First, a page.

One last thing I pick on author Edward W Robertson’s writing style a bit below. But I enjoyed it. I understand it will not be everyone’s cup of tea. Though with such good plotting and characters, I doubt it will be a deal breaker.

The Bad

The Bad: Edward W Robertson’s style will not be for everyone. He loves his metaphors and similes, mixing them up like a peanut butter sandwich in a blender. It can get a bit much. There are a lot of them, sometimes twice a sentence, and they can overwhelm the actual story being told like June bugs at a picnic.

The good news is that Edward W Robertson. is an excellent writer, and it is very much its own style, so one gets used to them after a while like an overweight cat on your lap.

The Ugly

The Ugly: Well, the Aliens are ugly. I confess there is one scene where one of our characters rescues a bunch of people from an alien camp and kills all the aliens and then he leaves them in the desert with no clothes telling them they are on thier own.

I know that these are ruthless times, but it seemed a bit out of character and strategically dubious as well. Since he just rescued them and there was an alien base filled with weapons, he could have least armed them, showed them how to use the alien guns and marched to the nearest small town to raid the abandoned building for shoes and clothes.

His actions seemed both cruel and short-sighted and took me out of the story for a bit. But Edward W Robertson had earned my trust by then, so I just rolled with it.

In Conclusion

In Conclusion: Breakers is my second favorite book I have read so far this year. Pride and Prejudice beats it out overall but really who can compete with Jane Austin despite the lack of alien invasions and worldwide plagues in the Regency countryside. I grew to love the writing style of Breakers, but what really stands out is the solid character work. Excellent well thought out plotting means little if you don’t have great people to follow and care about. And Breakers has that in spades. An outstanding book I am surprised is not more popular.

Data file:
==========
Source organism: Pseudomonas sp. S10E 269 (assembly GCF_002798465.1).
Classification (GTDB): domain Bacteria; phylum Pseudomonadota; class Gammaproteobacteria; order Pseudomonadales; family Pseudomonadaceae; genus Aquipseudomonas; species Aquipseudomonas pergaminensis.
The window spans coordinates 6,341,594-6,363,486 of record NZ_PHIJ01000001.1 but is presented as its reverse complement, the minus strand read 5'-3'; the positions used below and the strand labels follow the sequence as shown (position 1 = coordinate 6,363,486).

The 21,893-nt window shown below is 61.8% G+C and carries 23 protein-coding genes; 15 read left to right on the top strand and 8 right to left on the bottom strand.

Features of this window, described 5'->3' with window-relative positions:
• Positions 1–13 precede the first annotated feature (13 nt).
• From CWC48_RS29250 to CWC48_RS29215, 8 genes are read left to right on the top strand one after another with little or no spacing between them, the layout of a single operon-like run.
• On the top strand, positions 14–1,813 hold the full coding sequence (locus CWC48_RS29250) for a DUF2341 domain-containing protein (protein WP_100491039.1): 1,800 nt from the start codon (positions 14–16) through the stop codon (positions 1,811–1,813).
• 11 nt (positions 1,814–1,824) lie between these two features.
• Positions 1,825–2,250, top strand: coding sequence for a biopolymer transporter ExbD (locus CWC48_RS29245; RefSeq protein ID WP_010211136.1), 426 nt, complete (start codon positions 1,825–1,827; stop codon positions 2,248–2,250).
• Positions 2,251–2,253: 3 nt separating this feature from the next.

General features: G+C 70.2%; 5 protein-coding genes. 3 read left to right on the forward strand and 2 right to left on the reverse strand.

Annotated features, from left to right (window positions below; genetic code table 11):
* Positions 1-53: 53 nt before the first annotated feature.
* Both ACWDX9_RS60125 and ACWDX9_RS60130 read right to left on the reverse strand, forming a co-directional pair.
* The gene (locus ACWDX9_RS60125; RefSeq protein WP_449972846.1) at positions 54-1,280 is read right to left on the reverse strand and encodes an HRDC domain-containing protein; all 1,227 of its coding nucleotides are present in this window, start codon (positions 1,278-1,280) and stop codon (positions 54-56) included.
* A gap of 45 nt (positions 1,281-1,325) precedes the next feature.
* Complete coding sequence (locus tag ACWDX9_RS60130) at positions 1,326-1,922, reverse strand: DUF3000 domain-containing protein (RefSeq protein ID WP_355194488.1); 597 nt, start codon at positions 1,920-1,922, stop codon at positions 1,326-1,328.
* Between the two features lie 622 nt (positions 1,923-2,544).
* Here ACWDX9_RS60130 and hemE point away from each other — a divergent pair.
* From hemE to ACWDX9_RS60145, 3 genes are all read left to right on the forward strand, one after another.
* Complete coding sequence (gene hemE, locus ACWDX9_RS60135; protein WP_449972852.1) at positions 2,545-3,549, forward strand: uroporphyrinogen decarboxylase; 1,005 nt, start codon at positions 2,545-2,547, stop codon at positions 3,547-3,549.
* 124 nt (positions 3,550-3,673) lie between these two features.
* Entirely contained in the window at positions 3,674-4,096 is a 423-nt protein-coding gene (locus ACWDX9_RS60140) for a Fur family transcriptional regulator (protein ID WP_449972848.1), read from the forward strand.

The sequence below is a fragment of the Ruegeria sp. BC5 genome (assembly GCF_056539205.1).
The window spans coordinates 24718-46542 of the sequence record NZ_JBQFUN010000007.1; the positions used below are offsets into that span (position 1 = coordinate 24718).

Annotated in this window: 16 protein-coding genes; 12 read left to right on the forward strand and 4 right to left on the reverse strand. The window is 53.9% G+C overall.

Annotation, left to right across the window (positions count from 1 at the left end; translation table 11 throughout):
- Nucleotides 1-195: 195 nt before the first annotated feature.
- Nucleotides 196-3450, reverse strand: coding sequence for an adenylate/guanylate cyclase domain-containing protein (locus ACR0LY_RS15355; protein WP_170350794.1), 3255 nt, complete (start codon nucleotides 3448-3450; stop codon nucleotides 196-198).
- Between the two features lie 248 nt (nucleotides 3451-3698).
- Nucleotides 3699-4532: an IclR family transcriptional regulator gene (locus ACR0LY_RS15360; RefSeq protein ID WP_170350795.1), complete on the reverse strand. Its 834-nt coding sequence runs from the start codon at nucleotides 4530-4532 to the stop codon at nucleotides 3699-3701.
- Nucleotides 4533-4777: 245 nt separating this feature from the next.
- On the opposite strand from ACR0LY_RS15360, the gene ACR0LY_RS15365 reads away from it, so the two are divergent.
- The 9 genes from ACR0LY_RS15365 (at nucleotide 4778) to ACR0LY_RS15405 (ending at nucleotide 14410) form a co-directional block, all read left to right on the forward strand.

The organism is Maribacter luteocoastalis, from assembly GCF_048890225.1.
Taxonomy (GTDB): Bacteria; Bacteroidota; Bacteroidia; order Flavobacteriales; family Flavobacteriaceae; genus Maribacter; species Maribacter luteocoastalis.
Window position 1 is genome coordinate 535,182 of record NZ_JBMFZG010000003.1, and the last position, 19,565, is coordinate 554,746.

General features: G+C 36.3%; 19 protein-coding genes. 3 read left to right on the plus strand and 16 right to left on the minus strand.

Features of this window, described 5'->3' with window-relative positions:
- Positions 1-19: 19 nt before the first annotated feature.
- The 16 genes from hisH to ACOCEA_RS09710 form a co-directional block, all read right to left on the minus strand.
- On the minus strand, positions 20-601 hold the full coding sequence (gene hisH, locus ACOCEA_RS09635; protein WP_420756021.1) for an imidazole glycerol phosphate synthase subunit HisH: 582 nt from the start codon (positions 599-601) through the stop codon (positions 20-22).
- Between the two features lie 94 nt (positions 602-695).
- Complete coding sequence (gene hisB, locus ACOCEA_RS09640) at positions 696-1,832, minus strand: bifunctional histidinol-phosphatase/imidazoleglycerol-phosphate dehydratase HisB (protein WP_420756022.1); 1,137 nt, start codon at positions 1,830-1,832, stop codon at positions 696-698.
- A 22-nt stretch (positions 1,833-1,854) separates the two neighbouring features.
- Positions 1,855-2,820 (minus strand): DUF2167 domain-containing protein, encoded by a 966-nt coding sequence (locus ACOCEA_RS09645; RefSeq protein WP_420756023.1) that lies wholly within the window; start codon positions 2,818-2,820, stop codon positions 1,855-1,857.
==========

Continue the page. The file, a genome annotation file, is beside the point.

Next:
Random Notes from reading

Breakers does not really play its hand right away. We meet two couples at various stages of disfunction. The writing is reminiscent of Chandler and is very good. Lots of excellent pull quotes in the first four chapters. There is a hint of an upcoming plague (Covid is still eight years away from when this book is written.) He nails the drugstores being out of cold medication, though so kudos.

Well written and moving along nicely. I am enjoying this.


I am not falling out of love with Breakers as much as I am questioning my love. I am suspecting my praise for the style of writing may be more connected to the wonderful narration style than the words. That said plot wise the pandemic is here in full force. I personally could have used a slightly slower burn, but time will tell and I am open to changing my mind on this. The author nails a lot of the details eight years before the actual pandemic, so kudos to him for that.

Alright, we are putting this author on the need to read list. The writing is excellent, and he gets a lot right about how a pandemic plays out. (Though lucky them, they have Obama instead of Trump as president.)


Some good movement and a nice job introducing a Bruce Willis style actor hiring bodyguards off Craigslist expanding the world in LA while our New York gent is preparing to recreate The Stand.

Still a very solid five star book. Both characters are strong and the book is better for switching back and forth between coasts. The author is also doing a masterful job describing the action without slowing down the story. Sometimes the characters particularly, not our protagonists, speak a little too well for the circumstances. And sometimes our leads are a bit snarky and metaphor heavy for their own believability. Still, the book has more excellent lines on a page than many books manage in thier entirety. cough “Pearl Savage” cough.


Aliens? Really Aliens? Well, it is a possibility. (The second part is called first contact and there is a large dirigible like spaceship thingy.

Our California couple are becoming pretty good survivors, getting in shape and mostly fucking and surfing their life away in some luxury. As any homeless person can tell you, if you are going to the outdoors, the California beaches are a winner.